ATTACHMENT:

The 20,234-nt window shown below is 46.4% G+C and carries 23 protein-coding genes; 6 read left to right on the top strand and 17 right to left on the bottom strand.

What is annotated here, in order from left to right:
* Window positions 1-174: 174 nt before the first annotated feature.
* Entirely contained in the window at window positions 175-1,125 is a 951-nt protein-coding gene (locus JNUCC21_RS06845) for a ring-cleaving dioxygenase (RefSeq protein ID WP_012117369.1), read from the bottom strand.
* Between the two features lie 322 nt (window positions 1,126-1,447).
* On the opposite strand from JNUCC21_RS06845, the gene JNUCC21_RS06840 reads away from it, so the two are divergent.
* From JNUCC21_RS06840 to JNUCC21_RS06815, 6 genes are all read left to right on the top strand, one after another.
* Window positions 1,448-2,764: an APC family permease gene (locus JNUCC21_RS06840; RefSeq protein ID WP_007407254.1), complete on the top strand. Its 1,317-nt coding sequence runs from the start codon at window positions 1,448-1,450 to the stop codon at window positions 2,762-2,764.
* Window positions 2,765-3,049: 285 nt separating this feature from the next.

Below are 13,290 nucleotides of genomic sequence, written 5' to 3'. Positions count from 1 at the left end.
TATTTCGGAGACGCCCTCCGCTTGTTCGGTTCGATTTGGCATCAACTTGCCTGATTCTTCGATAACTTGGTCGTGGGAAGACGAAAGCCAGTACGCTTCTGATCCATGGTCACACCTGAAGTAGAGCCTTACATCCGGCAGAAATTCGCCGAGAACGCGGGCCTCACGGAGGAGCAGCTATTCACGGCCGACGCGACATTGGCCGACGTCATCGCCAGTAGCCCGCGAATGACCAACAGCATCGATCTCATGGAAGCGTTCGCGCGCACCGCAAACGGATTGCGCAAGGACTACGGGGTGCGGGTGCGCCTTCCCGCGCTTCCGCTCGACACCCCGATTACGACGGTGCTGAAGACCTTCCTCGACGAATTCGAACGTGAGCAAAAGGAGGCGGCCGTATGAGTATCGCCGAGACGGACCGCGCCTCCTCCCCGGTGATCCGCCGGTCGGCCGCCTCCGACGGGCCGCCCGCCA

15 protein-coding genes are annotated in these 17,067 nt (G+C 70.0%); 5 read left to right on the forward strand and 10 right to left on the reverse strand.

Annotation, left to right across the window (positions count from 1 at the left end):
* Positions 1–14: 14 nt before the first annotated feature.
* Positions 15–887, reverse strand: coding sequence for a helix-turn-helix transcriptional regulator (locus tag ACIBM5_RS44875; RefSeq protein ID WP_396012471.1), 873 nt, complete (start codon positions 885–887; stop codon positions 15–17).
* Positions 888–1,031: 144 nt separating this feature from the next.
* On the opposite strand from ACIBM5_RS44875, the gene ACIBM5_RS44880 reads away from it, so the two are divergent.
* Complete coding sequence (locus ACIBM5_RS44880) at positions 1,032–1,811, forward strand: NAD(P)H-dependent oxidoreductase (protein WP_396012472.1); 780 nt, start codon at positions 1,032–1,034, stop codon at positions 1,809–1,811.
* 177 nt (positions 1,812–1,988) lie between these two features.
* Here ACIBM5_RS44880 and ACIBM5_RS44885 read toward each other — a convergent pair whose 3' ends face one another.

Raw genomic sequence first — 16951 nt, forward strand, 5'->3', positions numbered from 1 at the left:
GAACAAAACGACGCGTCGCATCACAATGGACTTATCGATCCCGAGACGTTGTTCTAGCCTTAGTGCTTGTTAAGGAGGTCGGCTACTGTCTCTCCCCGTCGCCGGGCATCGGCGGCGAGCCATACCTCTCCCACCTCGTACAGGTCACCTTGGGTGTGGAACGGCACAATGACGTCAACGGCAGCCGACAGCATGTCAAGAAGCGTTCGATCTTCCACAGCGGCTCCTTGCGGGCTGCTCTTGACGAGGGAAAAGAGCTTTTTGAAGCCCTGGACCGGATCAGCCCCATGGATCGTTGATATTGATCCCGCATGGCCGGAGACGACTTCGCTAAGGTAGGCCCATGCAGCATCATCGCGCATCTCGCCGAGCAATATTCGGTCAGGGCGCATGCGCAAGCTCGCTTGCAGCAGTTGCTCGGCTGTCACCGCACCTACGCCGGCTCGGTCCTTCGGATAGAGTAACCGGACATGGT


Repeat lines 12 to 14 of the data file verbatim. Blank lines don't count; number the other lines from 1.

15 protein-coding genes are annotated in these 17,067 nt (G+C 70.0%); 5 read left to right on the forward strand and 10 right to left on the reverse strand.

Annotation, left to right across the window (positions count from 1 at the left end):
* Positions 1–14: 14 nt before the first annotated feature.